Does freedom in Christ mean free to sin?

free from law

If you know me or have read much of my posts, you are aware that I am as enthusiastic or more than anyone about our freedom in Christ–not being under the law but liberated by grace (Romans 6:14). That does not mean, however, that we can repudiate everything that the law teaches us. The law, after all, is our pedagogue to lead us to Christ (Galatians 3:24).

What does the law teach us as it leads us to Christ? It teaches us about sin. Paul says, “I would not have known what sin was had it not been for the law” (Romans 7:7). The law can teach us about sin because its standards of righteousness are based on the unchangeable character of God, as Leviticus 19:2 says, “Be holy because I, the LORD your God, am holy.” You will not that again and again in the verses that follow, God concludes nearly each paragraph with the declaration, “I am the LORD.”

It’s a mistake for us to assume that because we are freed from the penalty of the law, from its curse, that we are freed from its standards of righteousness–how to related to our fellow humans with justice and love and how to turn away from what is wicked and evil.

Some things declared abominations in the Old Testament are not mentioned at all in the New Testament. Examples include bestiality and offering children as burnt offerings (see Leviticus 18:23 and Deuteronomy 18:10).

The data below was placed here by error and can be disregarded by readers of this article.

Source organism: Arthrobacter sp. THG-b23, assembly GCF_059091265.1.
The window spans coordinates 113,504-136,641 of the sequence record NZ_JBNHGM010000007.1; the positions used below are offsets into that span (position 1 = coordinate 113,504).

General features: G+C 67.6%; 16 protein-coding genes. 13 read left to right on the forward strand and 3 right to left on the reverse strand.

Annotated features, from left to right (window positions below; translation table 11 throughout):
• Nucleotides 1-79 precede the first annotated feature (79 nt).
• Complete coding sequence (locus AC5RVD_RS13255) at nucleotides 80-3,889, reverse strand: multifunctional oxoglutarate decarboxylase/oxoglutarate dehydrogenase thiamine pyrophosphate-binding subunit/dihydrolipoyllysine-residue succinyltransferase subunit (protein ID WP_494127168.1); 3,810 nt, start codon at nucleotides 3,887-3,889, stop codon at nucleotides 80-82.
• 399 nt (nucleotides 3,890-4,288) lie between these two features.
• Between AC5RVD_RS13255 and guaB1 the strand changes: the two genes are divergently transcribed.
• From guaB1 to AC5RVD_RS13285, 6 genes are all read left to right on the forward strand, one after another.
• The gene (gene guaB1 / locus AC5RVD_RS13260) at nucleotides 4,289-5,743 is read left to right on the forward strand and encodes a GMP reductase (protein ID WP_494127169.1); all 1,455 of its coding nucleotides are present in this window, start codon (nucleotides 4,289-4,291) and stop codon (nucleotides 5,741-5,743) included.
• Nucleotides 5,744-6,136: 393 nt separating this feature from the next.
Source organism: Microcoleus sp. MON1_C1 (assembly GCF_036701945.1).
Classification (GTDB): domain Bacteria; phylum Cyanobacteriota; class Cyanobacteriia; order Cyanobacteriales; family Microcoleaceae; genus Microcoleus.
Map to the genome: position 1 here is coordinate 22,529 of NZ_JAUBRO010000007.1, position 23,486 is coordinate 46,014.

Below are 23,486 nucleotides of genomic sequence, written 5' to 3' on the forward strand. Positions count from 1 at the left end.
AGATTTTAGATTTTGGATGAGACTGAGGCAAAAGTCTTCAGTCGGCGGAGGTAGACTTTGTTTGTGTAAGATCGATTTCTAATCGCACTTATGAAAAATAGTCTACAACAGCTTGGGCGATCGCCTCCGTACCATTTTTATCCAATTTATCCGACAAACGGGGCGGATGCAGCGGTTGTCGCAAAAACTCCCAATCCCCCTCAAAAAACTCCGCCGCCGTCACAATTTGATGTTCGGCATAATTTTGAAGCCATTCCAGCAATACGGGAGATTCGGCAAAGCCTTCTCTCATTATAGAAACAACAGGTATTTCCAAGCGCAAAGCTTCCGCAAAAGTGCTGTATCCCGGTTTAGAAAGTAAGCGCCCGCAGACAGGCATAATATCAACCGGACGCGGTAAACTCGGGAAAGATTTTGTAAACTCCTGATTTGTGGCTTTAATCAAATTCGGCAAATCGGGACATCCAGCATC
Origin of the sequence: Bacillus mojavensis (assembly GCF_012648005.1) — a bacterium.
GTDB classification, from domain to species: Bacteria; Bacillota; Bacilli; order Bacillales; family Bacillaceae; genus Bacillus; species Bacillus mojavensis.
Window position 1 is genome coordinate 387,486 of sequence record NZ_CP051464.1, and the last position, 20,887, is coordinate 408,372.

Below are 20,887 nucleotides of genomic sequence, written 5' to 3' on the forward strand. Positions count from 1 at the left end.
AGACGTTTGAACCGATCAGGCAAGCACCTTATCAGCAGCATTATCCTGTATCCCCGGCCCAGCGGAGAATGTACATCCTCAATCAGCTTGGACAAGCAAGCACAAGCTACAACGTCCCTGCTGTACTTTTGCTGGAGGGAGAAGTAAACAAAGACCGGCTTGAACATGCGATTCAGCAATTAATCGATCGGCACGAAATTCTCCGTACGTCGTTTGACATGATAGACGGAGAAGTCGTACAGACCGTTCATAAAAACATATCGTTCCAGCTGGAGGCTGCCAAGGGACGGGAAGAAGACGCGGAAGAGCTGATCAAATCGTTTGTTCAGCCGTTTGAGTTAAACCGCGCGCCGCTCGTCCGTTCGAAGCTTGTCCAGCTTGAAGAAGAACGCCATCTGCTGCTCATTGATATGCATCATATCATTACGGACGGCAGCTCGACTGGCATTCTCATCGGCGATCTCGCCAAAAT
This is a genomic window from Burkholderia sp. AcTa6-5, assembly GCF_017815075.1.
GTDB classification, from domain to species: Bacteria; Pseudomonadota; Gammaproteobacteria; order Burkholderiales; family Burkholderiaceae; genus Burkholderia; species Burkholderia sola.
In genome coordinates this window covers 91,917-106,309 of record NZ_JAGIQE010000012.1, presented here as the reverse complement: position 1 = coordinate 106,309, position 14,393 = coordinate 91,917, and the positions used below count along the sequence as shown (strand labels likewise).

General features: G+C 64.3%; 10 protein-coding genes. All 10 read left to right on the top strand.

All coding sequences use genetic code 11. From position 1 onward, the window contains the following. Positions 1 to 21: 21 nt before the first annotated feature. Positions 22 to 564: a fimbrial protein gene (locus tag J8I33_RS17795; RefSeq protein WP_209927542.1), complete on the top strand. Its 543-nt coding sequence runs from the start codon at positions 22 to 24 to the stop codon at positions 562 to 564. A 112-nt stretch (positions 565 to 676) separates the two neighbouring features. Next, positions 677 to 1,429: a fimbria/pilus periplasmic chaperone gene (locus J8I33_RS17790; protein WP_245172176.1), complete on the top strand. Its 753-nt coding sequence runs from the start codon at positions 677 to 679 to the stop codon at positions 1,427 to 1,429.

We know the keeping of the Sabbath, the kosher laws, and the entire priestly and sacrificial system did not survive into the New Covenant (see Colossians 2:16-17; Mark 7:19; Hebrews 10:1-18). But the moral standards, the call for justice and kind treatment of the poor, and the emphasis on a right attitude–these remain just as valid in the New Covenant as in the Old.

In fact, the New Covenant carries them even farther, as Jesus taught in the Sermon on the Mount, “You will be perfect, as your heavenly Father is perfect” (Matthew 5:48). The law says to keep the promises you swear on oath to the LORD (Leviticus 19:12; Deuteronomy 23:21-23). Jesus says to be so honest that swearing oaths is unnecessary (Matthew 5:33-37).

Paul refutes the Corinthians’ claim that Christians are set free from moral restraint. In 1 Corinthians 6:12, he quotes their slogan only to refute it: ” ‘Everything is permissible for me,’ but not everything is beneficial. ‘Everything is permissible for me,’ but I will not be mastered by anything.” Paul goes on in that context to remind them, “You are not your own; you were bought at a price. Therefore honor God with your body.”

Steve has been a Bible teacher for over 30 years. He has written many articles, more than 20 e-books, and several study guides, most recently, Overcoming: Guide to Understanding the Book of Revelation. His website,, encourages all people to go deeper in their understanding of the Word of God, the Bible, and to become authentic, New Testament Christians who serve a risen Lord.

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